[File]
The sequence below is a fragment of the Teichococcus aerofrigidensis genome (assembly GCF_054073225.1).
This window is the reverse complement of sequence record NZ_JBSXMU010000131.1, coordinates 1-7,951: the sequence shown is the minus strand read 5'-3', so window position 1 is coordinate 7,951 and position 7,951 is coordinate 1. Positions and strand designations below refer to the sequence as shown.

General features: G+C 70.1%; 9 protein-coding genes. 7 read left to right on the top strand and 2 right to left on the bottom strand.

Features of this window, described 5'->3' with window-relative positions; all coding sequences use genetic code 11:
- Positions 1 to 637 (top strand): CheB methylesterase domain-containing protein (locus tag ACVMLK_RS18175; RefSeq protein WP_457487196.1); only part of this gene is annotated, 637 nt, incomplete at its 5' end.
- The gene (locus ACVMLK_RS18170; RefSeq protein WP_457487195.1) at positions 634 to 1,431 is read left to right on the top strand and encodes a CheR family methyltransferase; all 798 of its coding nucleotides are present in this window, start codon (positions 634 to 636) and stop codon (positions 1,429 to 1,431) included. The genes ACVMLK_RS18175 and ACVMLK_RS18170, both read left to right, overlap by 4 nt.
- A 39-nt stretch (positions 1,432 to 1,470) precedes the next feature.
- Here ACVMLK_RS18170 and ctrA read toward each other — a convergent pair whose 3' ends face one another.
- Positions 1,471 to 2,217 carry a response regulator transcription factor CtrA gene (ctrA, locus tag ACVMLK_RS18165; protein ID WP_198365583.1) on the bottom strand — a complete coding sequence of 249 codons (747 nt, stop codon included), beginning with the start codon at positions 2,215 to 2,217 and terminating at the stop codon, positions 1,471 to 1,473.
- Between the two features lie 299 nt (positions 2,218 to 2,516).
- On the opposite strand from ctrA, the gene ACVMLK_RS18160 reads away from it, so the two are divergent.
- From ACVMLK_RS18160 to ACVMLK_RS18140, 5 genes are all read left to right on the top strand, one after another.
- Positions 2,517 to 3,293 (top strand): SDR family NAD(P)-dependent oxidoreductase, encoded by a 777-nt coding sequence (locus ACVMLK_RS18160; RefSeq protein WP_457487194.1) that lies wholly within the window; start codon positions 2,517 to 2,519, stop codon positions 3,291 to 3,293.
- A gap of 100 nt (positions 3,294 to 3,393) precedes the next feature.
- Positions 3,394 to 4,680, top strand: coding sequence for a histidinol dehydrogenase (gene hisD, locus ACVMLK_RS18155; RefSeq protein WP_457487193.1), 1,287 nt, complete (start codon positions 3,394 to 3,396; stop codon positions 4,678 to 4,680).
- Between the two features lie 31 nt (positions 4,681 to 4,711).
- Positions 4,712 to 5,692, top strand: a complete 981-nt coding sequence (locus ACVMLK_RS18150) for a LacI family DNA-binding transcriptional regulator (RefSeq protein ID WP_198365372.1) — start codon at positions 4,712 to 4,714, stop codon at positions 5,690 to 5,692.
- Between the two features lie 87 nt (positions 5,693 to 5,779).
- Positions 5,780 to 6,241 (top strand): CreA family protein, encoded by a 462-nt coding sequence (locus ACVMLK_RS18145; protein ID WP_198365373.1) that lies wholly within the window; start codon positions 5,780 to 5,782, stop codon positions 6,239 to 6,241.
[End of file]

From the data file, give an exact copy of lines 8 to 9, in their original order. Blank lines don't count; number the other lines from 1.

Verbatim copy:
- Here ACVMLK_RS18170 and ctrA read toward each other — a convergent pair whose 3' ends face one another.
- Positions 1,471 to 2,217 carry a response regulator transcription factor CtrA gene (ctrA, locus tag ACVMLK_RS18165; protein ID WP_198365583.1) on the bottom strand — a complete coding sequence of 249 codons (747 nt, stop codon included), beginning with the start codon at positions 2,215 to 2,217 and terminating at the stop codon, positions 1,471 to 1,473.